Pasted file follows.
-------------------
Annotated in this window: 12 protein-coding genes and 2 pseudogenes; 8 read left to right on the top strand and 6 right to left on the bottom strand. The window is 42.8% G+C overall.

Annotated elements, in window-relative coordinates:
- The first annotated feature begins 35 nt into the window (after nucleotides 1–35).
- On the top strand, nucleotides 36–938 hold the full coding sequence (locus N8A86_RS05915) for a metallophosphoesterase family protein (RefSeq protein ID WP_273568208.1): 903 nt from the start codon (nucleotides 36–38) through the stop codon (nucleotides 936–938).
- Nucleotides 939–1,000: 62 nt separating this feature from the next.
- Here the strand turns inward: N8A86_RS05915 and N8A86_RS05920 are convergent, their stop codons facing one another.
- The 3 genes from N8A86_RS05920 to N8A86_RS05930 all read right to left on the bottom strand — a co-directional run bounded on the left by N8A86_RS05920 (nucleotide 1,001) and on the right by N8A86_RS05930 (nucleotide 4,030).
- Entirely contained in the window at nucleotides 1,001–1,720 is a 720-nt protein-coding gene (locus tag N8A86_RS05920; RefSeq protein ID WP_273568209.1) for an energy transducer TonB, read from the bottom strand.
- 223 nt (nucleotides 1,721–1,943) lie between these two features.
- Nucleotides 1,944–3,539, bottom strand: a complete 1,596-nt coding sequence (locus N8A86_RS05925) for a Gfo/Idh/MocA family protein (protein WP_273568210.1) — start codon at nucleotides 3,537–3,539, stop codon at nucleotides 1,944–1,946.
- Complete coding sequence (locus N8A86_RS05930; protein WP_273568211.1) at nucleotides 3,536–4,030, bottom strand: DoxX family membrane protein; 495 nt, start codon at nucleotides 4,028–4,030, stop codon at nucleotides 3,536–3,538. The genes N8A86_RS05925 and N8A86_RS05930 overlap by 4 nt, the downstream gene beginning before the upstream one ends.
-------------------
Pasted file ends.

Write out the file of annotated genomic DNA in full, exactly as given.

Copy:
Annotated in this window: 12 protein-coding genes and 2 pseudogenes; 8 read left to right on the top strand and 6 right to left on the bottom strand. The window is 42.8% G+C overall.

Annotated elements, in window-relative coordinates:
- The first annotated feature begins 35 nt into the window (after nucleotides 1–35).
- On the top strand, nucleotides 36–938 hold the full coding sequence (locus N8A86_RS05915) for a metallophosphoesterase family protein (RefSeq protein ID WP_273568208.1): 903 nt from the start codon (nucleotides 36–38) through the stop codon (nucleotides 936–938).
- Nucleotides 939–1,000: 62 nt separating this feature from the next.
- Here the strand turns inward: N8A86_RS05915 and N8A86_RS05920 are convergent, their stop codons facing one another.
- The 3 genes from N8A86_RS05920 to N8A86_RS05930 all read right to left on the bottom strand — a co-directional run bounded on the left by N8A86_RS05920 (nucleotide 1,001) and on the right by N8A86_RS05930 (nucleotide 4,030).
- Entirely contained in the window at nucleotides 1,001–1,720 is a 720-nt protein-coding gene (locus tag N8A86_RS05920; RefSeq protein ID WP_273568209.1) for an energy transducer TonB, read from the bottom strand.
- 223 nt (nucleotides 1,721–1,943) lie between these two features.
- Nucleotides 1,944–3,539, bottom strand: a complete 1,596-nt coding sequence (locus N8A86_RS05925) for a Gfo/Idh/MocA family protein (protein WP_273568210.1) — start codon at nucleotides 3,537–3,539, stop codon at nucleotides 1,944–1,946.
- Complete coding sequence (locus N8A86_RS05930; protein WP_273568211.1) at nucleotides 3,536–4,030, bottom strand: DoxX family membrane protein; 495 nt, start codon at nucleotides 4,028–4,030, stop codon at nucleotides 3,536–3,538. The genes N8A86_RS05925 and N8A86_RS05930 overlap by 4 nt, the downstream gene beginning before the upstream one ends.